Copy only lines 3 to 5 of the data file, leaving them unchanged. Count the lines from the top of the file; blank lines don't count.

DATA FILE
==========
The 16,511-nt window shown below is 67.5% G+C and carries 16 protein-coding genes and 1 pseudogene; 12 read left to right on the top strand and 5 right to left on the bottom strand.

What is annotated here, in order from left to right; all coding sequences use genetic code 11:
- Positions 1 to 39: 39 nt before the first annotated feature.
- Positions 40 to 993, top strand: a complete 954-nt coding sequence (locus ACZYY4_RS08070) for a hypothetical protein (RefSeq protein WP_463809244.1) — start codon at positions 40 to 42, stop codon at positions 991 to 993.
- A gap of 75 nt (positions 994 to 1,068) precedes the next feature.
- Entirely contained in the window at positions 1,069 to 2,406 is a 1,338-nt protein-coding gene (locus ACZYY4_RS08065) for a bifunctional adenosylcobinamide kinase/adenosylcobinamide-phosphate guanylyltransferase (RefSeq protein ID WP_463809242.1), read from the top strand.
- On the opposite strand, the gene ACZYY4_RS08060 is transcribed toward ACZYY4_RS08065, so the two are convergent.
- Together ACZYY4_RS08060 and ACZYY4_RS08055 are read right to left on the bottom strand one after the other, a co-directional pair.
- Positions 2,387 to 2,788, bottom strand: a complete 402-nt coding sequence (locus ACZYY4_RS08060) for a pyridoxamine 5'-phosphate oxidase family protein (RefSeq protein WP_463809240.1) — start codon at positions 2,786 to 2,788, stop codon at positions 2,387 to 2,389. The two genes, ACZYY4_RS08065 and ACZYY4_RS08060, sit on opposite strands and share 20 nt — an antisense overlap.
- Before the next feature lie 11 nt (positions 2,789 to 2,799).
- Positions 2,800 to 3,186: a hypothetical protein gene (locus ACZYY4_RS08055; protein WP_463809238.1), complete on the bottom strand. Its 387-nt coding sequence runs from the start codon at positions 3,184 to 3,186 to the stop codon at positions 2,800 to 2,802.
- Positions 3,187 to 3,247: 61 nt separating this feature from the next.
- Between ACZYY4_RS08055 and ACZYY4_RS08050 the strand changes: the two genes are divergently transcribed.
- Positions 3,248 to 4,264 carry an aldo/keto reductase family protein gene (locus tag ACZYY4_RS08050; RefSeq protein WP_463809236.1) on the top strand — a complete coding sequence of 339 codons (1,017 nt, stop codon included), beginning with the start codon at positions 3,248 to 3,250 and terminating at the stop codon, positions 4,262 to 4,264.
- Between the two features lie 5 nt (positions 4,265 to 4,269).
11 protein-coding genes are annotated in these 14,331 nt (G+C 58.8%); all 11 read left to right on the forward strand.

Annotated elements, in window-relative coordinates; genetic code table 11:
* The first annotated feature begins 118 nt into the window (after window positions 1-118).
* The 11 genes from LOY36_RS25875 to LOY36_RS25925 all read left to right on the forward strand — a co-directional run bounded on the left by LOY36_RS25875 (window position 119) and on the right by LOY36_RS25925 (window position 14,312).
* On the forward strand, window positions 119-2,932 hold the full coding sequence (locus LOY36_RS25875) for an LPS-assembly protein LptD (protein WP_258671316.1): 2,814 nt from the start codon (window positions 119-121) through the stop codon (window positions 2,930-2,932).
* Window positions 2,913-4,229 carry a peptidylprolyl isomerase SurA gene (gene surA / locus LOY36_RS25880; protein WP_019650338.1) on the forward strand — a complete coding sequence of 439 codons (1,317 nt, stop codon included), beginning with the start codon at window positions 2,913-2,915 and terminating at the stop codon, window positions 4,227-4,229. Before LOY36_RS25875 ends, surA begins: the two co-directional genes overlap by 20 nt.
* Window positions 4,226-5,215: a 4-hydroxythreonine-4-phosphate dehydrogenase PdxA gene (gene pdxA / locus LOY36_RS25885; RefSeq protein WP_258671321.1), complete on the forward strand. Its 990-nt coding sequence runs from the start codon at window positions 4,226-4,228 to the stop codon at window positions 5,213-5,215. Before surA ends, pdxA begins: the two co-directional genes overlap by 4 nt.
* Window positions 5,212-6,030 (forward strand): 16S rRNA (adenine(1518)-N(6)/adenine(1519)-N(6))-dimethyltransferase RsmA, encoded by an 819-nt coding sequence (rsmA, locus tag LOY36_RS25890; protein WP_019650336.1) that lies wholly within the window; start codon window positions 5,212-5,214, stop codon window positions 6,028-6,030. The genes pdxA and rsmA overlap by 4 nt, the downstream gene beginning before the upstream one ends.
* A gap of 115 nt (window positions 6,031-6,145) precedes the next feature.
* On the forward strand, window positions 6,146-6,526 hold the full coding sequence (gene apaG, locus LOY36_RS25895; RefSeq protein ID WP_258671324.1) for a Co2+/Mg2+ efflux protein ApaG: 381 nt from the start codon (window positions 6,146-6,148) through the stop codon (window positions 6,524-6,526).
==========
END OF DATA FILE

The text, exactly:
- Positions 1 to 39: 39 nt before the first annotated feature.
- Positions 40 to 993, top strand: a complete 954-nt coding sequence (locus ACZYY4_RS08070) for a hypothetical protein (RefSeq protein WP_463809244.1) — start codon at positions 40 to 42, stop codon at positions 991 to 993.
- A gap of 75 nt (positions 994 to 1,068) precedes the next feature.